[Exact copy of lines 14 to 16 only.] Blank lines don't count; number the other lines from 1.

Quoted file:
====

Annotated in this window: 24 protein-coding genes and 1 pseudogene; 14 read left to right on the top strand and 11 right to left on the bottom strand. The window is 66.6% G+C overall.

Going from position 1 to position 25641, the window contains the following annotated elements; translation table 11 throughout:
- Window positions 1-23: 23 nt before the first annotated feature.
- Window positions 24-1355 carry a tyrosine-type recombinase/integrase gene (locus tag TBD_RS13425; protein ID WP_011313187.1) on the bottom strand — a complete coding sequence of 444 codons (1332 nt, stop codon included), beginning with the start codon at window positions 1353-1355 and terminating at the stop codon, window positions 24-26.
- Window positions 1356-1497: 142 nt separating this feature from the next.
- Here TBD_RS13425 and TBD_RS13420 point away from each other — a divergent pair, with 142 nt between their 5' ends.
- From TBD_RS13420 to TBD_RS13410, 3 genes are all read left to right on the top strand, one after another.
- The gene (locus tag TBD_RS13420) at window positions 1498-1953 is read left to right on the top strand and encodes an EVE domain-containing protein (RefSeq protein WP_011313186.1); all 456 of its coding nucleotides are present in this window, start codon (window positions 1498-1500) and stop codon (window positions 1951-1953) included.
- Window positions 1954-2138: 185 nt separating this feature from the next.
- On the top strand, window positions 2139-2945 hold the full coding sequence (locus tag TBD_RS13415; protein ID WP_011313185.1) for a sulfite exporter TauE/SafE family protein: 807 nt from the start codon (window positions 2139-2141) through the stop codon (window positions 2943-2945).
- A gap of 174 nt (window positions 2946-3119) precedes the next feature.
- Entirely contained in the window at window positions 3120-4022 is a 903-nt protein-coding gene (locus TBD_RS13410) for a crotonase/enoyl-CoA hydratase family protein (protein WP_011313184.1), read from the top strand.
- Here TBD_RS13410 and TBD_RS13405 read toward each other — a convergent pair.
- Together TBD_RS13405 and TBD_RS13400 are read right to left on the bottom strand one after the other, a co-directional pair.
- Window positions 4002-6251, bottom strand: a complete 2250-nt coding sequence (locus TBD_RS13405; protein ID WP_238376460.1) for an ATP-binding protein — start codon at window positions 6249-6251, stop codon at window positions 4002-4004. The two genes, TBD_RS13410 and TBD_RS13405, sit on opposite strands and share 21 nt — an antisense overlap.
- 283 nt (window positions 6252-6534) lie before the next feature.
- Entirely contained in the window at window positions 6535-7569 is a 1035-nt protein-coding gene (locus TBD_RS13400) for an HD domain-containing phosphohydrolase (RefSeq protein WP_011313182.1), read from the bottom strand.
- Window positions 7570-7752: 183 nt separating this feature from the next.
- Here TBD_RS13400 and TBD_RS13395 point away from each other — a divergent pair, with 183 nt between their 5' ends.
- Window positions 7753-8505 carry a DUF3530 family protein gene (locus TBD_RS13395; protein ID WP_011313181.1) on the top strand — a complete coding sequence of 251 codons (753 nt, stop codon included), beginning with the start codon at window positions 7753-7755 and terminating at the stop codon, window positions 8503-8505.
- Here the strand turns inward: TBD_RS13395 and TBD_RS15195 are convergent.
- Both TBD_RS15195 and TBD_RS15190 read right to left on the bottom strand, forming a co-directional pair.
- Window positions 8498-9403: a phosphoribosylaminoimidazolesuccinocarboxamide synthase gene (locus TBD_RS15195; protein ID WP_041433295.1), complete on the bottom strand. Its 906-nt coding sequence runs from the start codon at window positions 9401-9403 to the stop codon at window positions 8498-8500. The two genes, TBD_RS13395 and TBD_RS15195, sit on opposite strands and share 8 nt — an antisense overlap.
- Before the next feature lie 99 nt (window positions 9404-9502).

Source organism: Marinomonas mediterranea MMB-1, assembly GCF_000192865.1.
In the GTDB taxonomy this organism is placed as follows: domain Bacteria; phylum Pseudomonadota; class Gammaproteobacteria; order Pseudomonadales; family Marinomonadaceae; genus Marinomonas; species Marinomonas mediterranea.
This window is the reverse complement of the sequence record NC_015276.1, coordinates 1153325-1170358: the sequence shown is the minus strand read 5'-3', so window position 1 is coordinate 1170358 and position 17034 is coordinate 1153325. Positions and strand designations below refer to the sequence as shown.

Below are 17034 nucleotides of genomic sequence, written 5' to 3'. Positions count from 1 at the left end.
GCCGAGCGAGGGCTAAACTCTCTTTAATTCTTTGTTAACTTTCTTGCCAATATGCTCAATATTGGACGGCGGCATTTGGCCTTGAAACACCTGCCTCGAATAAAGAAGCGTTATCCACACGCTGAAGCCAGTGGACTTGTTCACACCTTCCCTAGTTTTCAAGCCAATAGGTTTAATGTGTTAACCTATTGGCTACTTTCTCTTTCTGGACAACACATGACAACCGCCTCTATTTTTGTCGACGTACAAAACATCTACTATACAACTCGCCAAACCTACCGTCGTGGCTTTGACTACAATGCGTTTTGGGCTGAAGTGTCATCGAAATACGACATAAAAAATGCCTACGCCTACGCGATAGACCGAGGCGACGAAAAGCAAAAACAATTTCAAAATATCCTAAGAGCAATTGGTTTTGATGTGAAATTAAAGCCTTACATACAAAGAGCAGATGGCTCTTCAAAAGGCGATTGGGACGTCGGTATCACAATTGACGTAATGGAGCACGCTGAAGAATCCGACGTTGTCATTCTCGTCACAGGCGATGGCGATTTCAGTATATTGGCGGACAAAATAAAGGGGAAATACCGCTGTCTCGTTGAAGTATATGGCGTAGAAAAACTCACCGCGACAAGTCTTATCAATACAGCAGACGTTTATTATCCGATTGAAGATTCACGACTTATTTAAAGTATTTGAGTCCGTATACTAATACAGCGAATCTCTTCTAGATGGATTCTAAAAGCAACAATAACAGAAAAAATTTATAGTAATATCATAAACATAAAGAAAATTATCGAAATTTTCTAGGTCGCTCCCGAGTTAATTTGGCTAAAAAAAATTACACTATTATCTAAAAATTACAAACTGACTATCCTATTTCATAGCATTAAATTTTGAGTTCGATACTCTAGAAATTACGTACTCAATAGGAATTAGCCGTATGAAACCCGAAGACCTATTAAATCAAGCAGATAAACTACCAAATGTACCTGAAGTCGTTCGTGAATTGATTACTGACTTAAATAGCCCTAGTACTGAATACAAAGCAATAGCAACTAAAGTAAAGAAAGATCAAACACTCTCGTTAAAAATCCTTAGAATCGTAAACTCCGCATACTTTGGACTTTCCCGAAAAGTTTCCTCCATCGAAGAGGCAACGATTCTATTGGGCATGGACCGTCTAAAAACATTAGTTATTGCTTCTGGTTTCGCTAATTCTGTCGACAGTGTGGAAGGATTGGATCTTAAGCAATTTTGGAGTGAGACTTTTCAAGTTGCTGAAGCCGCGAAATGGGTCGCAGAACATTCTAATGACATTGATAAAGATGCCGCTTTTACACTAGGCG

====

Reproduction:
- Together TBD_RS13405 and TBD_RS13400 are read right to left on the bottom strand one after the other, a co-directional pair.
- Window positions 4002-6251, bottom strand: a complete 2250-nt coding sequence (locus TBD_RS13405; protein ID WP_238376460.1) for an ATP-binding protein — start codon at window positions 6249-6251, stop codon at window positions 4002-4004. The two genes, TBD_RS13410 and TBD_RS13405, sit on opposite strands and share 21 nt — an antisense overlap.
- 283 nt (window positions 6252-6534) lie before the next feature.